Supreme Court notice to Centre on petition over a ‘backdoor’ in Aadhaar law
The petition by a retired army officer and a rights activist states that the amendments to the Aadhaar law create a new system of “offline verification” that bypasses the UIDAI.Updated: Nov 22, 2019 14:31 IST
The Supreme Court on Friday sought the response of the central government to a petition that challenges amendments to the Aadhaar law cleared by parliament in July this year.
The petition by a retired army officer and a rights activist has argued that the amendments in the law create a backdoor to permit private parties to access the Aadhaar ecosystem. The petition contended that this would pave way for surveillance of citizens by State and private parties.
In their petition, SG Vombatkare and human rights activist Bezwada Wilson also challenged the Aadhaar (Pricing of Aadhaar Authentication Services) Regulations, 2019 on the ground that they permit commercial exploitation of personal information collected for the State alone.
A bench headed by Chief Justice of India SA Bobde heard senior lawyer Shyam Divan before issuing notice to Centre and the Unique Identification Authority of India, or UIDAI, the body that runs the Aadhaar identification programme.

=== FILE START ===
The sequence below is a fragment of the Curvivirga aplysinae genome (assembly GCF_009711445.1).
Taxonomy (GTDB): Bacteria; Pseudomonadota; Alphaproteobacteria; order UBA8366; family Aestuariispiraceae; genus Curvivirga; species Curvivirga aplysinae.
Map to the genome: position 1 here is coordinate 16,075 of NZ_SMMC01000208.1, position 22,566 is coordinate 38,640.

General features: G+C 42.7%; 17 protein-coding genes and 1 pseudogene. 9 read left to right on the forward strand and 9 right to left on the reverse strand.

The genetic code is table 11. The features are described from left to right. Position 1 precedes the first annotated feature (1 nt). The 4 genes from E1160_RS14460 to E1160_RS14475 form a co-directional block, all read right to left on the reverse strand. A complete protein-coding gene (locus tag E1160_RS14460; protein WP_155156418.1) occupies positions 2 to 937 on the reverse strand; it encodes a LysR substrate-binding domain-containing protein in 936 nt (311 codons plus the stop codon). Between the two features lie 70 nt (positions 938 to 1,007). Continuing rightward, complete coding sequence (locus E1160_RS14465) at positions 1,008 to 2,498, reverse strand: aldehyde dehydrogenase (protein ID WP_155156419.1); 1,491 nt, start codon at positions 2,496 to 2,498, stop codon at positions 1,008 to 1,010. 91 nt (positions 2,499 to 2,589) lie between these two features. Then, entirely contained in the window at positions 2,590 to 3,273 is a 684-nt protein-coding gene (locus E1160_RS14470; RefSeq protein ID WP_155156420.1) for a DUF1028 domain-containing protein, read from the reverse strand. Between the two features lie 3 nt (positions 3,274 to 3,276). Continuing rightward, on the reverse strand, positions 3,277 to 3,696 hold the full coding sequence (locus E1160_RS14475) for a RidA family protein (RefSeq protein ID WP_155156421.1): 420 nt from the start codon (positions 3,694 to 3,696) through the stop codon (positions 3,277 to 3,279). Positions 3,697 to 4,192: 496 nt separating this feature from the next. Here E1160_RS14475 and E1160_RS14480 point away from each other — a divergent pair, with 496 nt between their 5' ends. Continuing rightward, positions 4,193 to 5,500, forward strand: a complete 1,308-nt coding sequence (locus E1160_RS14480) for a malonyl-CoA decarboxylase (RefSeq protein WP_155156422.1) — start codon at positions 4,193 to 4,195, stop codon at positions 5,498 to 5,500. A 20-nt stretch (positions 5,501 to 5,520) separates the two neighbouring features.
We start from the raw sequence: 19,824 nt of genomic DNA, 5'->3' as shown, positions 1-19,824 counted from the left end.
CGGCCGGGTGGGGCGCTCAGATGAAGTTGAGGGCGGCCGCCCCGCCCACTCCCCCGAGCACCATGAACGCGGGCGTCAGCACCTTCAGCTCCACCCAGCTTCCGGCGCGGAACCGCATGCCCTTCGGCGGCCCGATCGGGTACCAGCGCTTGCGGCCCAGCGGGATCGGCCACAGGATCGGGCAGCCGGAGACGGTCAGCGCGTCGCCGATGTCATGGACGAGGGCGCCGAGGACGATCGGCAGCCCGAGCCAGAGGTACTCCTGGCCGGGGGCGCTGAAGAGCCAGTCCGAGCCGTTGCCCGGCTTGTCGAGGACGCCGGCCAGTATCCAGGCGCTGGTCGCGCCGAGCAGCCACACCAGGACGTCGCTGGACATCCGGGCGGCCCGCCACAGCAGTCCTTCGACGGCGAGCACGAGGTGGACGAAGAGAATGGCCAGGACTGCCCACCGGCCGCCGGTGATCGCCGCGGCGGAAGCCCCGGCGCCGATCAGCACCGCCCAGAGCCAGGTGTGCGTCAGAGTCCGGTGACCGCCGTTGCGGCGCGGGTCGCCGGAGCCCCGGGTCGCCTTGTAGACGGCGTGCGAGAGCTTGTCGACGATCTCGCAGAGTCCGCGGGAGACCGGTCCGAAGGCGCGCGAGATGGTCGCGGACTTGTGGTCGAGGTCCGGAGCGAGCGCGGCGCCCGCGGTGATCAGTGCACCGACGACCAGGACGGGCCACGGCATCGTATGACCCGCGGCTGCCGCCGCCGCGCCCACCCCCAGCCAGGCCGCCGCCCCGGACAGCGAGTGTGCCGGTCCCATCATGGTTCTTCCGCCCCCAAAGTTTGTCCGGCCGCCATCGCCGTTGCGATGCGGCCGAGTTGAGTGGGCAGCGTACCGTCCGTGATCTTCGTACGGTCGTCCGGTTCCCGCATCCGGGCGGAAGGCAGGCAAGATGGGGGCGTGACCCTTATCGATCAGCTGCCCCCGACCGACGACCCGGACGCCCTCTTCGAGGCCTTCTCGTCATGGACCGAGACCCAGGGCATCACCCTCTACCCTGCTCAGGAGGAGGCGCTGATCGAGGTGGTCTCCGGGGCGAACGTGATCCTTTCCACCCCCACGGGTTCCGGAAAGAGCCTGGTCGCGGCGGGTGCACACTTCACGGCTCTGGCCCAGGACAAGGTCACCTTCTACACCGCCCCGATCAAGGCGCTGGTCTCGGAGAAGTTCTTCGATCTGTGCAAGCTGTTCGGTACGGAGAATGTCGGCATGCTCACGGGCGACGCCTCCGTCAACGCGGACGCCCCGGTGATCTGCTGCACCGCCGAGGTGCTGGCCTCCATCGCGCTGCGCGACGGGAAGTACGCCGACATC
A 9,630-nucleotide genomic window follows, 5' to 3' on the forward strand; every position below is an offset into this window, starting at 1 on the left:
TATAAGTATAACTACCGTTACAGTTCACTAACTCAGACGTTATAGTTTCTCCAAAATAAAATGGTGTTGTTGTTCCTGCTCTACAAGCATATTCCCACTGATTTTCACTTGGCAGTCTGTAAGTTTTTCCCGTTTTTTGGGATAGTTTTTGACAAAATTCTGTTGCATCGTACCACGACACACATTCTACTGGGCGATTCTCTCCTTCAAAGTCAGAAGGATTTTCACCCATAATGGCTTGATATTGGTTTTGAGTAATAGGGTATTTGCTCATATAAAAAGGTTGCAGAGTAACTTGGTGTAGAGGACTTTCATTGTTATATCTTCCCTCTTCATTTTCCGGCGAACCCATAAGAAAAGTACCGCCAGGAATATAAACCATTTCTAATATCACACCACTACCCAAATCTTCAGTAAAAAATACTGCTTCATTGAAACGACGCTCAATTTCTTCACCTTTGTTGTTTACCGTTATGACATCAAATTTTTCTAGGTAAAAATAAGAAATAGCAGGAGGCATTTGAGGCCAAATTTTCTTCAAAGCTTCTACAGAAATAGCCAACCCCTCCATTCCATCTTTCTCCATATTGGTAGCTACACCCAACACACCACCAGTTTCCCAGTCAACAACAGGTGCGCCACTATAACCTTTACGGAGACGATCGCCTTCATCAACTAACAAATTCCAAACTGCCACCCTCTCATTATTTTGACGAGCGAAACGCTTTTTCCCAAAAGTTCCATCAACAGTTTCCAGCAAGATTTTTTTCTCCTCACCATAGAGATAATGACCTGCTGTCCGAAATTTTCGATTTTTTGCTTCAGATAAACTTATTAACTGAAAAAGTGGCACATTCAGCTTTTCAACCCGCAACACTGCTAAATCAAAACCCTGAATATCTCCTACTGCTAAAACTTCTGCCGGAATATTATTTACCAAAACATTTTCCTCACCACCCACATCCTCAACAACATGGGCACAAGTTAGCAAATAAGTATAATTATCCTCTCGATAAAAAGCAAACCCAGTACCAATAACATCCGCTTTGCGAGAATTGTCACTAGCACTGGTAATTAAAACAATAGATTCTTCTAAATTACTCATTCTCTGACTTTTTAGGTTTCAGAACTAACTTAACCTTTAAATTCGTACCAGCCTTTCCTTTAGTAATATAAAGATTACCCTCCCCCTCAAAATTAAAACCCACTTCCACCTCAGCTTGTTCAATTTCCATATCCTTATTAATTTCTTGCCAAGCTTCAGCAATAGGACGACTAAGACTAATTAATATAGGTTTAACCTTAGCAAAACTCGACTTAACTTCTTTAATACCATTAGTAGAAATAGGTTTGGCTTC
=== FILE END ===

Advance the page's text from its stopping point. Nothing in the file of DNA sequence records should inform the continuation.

The petition states that the amendments to the Aadhaar law create a new system of “offline verification” that bypasses the UIDAI. This method creates unprecedented opportunities for unauthorized parties to save and replicate Aadhaar-related personal data, the petitioners have submitted.
It also underscores that the change made to the 2016 law this year had amended its Section 7 that had been the focal point of the Aadhaar litigation decided by the Supreme Court earlier. In its new form, it had increased the ambit of Aadhaar to cover the Consolidated Fund of States also. This is an impermissible expansion as it violates the federal structure of India, the petitioners have argued.
The petitioners have placed reliance on the 2017 Supreme Court judgment in Justice KR Puttaswamy vs Union of India in which the Court had struck down certain provisions of the Aadhaar (Targeted Delivery of Financial and Other Subsidies, Benefits and Services) Act, popularly called the Aadhaar Act, 2016. This included Section 57 which had permitted private parties to use Aadhaar for authentication.
It is the petitioners’ argument that the changes, first enacted by an ordinance in February, was an attempt to re-legislate the Aadhaar Act 2016.